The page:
What Is the Balance of Payments?

The balance of payments (BOP) is the method countries use to monitor all international monetary transactions at a specific period. The BOP is usually calculated every quarter and every calendar year.

All trades conducted by both the private and public sectors are accounted for in the BOP to determine how much money is going in and out of a country. If a country has received money, this is known as a credit, and if a country has paid or given money, the transaction is counted as a debit.

Theoretically, the BOP should be zero, meaning that assets (credits) and liabilities (debits) should balance, but in practice this is rarely the case. Thus, the BOP can tell the observer if a country has a deficit or a surplus and from which part of the economy the discrepancies are stemming.

Key Takeaways

  • The balance of payments (BOP) is the record of all international financial transactions made by the residents of a country.
  • There are three main categories of the BOP: the current account, the capital account, and the financial account.
  • The current account is used to mark the inflow and outflow of goods and services into a country.
  • The capital account is where all international capital transfers are recorded.
  • In the financial account, international monetary flows related to investment in business, real estate, bonds, and stocks are documented.
  • The current account should be balanced versus the combined capital and financial accounts, leaving the BOP at zero, but this rarely occurs.

The Balance Of Payments

The Balance of Payments Divided

The BOP is divided into three main categories: the current account (which includes a goods and services account, a primary income account, and a secondary income account), the capital account, and the financial account. Within these three categories are subdivisions, each of which accounts for a different type of international monetary transaction.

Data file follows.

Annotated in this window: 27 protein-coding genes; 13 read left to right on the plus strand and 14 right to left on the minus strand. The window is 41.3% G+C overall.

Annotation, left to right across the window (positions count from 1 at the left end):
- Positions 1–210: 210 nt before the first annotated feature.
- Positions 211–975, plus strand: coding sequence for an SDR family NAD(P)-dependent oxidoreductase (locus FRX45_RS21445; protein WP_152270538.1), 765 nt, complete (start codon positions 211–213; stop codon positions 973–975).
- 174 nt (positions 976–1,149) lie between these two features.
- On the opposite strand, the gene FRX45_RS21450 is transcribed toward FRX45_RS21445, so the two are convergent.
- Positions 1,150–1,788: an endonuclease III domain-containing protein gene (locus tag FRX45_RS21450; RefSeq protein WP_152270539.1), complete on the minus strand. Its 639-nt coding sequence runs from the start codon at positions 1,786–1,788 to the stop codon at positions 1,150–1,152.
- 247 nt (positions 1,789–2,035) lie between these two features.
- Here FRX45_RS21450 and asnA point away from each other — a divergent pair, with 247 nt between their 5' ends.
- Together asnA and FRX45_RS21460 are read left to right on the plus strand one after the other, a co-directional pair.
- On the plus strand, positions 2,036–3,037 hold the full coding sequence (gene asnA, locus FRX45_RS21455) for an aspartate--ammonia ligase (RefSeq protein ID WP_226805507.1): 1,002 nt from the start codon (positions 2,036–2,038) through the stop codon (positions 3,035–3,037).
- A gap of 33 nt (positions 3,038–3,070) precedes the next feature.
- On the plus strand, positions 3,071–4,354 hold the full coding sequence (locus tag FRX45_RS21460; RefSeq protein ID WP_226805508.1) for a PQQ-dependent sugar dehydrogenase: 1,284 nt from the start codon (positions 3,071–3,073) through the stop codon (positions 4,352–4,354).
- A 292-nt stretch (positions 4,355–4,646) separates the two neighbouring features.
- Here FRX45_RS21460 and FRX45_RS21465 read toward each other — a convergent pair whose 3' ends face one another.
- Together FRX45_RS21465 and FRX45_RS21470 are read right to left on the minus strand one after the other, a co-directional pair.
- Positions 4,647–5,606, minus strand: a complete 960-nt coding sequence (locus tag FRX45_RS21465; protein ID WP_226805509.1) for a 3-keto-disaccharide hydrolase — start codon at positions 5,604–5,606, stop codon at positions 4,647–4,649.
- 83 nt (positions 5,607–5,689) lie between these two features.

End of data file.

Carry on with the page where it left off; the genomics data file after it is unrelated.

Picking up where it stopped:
The Current Account

The current account is used to mark the inflow and outflow of goods and services into a country. Earnings on investments, both public and private, are also put into the current account.

Within the current account are credits and debits on the trade of merchandise, which includes goods such as raw materials and manufactured goods that are bought, sold, or given away (possibly in the form of aid). Services refer to receipts from tourism, transportation (such as the levy that must be paid in Egypt when a ship passes through the Suez Canal), engineering, business service fees (from lawyers or management consulting, for example), and royalties from patents and copyrights.

Goods and services together make up a country's balance of trade (BOT). The BOT is typically the biggest bulk of a country’s balance of payments, as it makes up total imports and exports. If a country has a BOT deficit, it imports more than it exports, and if it has a BOT surplus, it exports more than it imports.

Receipts from income-generating assets such as stocks (in the form of dividends) are also recorded in the current account. The last component of the current account is unilateral transfers. These are credits that are mostly workers’ remittances, which are salaries sent back into the home country of a national working abroad, as well as foreign aid that is directly received.

The Capital Account

The capital account is where all international capital transfers are recorded. This refers to the acquisition or disposal of nonfinancial assets (for example, a physical asset such as land) and non-produced assets, which are needed for production but have not been produced, such as a mine used for the extraction of diamonds.

The capital account is broken down into the monetary flows branching from debt forgiveness, the transfer of goods, and financial assets by migrants leaving or entering a country, the transfer of ownership on fixed assets (assets such as equipment used in the production process to generate income), the transfer of funds received to the sale or acquisition of fixed assets, gift and inheritance taxes, death levies, and, finally, uninsured damage to fixed assets.

The Financial Account